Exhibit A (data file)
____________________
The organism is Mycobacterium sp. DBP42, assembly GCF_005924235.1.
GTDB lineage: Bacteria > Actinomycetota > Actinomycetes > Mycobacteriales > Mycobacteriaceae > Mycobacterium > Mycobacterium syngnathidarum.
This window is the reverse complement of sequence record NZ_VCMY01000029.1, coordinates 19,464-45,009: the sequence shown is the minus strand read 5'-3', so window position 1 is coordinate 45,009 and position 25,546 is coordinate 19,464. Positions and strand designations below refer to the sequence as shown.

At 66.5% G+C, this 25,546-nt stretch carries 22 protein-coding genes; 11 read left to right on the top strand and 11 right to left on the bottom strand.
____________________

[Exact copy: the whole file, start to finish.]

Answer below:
The organism is Mycobacterium sp. DBP42, assembly GCF_005924235.1.
GTDB lineage: Bacteria > Actinomycetota > Actinomycetes > Mycobacteriales > Mycobacteriaceae > Mycobacterium > Mycobacterium syngnathidarum.
This window is the reverse complement of sequence record NZ_VCMY01000029.1, coordinates 19,464-45,009: the sequence shown is the minus strand read 5'-3', so window position 1 is coordinate 45,009 and position 25,546 is coordinate 19,464. Positions and strand designations below refer to the sequence as shown.

At 66.5% G+C, this 25,546-nt stretch carries 22 protein-coding genes; 11 read left to right on the top strand and 11 right to left on the bottom strand.